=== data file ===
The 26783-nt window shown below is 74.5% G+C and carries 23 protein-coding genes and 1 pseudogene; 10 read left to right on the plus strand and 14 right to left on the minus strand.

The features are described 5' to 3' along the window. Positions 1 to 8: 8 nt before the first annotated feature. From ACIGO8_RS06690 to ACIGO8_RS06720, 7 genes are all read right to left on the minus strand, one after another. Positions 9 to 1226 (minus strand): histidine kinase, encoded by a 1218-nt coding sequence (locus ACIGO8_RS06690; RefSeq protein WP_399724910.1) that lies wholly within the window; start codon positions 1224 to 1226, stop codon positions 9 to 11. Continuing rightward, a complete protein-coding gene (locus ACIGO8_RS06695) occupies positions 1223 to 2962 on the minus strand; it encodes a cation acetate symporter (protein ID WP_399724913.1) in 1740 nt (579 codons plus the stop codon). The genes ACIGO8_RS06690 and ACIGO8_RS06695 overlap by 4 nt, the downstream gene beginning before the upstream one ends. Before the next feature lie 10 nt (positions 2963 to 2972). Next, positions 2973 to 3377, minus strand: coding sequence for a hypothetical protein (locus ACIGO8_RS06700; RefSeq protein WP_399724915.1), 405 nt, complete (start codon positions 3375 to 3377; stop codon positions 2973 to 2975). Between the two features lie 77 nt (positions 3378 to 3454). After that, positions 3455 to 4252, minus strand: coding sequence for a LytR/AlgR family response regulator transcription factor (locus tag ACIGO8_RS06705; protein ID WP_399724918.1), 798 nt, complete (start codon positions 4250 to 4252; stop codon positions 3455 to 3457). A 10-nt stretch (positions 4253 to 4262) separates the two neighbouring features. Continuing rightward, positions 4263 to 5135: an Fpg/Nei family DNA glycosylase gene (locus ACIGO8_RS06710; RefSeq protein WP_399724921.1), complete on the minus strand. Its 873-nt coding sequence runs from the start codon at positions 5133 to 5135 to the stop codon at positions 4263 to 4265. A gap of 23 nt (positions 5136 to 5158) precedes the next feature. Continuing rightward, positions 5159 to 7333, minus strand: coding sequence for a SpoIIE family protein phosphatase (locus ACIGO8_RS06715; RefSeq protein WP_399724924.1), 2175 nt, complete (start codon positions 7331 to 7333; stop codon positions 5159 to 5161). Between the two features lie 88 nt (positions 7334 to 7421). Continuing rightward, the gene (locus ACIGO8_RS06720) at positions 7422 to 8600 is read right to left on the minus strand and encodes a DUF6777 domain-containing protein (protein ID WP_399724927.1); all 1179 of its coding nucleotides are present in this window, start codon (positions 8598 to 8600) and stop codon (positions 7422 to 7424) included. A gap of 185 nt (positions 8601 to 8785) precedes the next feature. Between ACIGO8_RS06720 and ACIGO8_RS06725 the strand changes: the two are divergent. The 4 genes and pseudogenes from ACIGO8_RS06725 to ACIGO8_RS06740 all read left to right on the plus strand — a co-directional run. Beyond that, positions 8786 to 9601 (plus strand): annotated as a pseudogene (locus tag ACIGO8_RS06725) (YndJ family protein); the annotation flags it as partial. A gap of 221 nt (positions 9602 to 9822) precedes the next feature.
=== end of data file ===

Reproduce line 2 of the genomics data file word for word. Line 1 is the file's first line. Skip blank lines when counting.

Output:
The features are described 5' to 3' along the window. Positions 1 to 8: 8 nt before the first annotated feature. From ACIGO8_RS06690 to ACIGO8_RS06720, 7 genes are all read right to left on the minus strand, one after another. Positions 9 to 1226 (minus strand): histidine kinase, encoded by a 1218-nt coding sequence (locus ACIGO8_RS06690; RefSeq protein WP_399724910.1) that lies wholly within the window; start codon positions 1224 to 1226, stop codon positions 9 to 11. Continuing rightward, a complete protein-coding gene (locus ACIGO8_RS06695) occupies positions 1223 to 2962 on the minus strand; it encodes a cation acetate symporter (protein ID WP_399724913.1) in 1740 nt (579 codons plus the stop codon). The genes ACIGO8_RS06690 and ACIGO8_RS06695 overlap by 4 nt, the downstream gene beginning before the upstream one ends. Before the next feature lie 10 nt (positions 2963 to 2972). Next, positions 2973 to 3377, minus strand: coding sequence for a hypothetical protein (locus ACIGO8_RS06700; RefSeq protein WP_399724915.1), 405 nt, complete (start codon positions 3375 to 3377; stop codon positions 2973 to 2975). Between the two features lie 77 nt (positions 3378 to 3454). After that, positions 3455 to 4252, minus strand: coding sequence for a LytR/AlgR family response regulator transcription factor (locus tag ACIGO8_RS06705; protein ID WP_399724918.1), 798 nt, complete (start codon positions 4250 to 4252; stop codon positions 3455 to 3457). A 10-nt stretch (positions 4253 to 4262) separates the two neighbouring features. Continuing rightward, positions 4263 to 5135: an Fpg/Nei family DNA glycosylase gene (locus ACIGO8_RS06710; RefSeq protein WP_399724921.1), complete on the minus strand. Its 873-nt coding sequence runs from the start codon at positions 5133 to 5135 to the stop codon at positions 4263 to 4265. A gap of 23 nt (positions 5136 to 5158) precedes the next feature. Continuing rightward, positions 5159 to 7333, minus strand: coding sequence for a SpoIIE family protein phosphatase (locus ACIGO8_RS06715; RefSeq protein WP_399724924.1), 2175 nt, complete (start codon positions 7331 to 7333; stop codon positions 5159 to 5161). Between the two features lie 88 nt (positions 7334 to 7421). Continuing rightward, the gene (locus ACIGO8_RS06720) at positions 7422 to 8600 is read right to left on the minus strand and encodes a DUF6777 domain-containing protein (protein ID WP_399724927.1); all 1179 of its coding nucleotides are present in this window, start codon (positions 8598 to 8600) and stop codon (positions 7422 to 7424) included. A gap of 185 nt (positions 8601 to 8785) precedes the next feature. Between ACIGO8_RS06720 and ACIGO8_RS06725 the strand changes: the two are divergent. The 4 genes and pseudogenes from ACIGO8_RS06725 to ACIGO8_RS06740 all read left to right on the plus strand — a co-directional run. Beyond that, positions 8786 to 9601 (plus strand): annotated as a pseudogene (locus tag ACIGO8_RS06725) (YndJ family protein); the annotation flags it as partial. A gap of 221 nt (positions 9602 to 9822) precedes the next feature.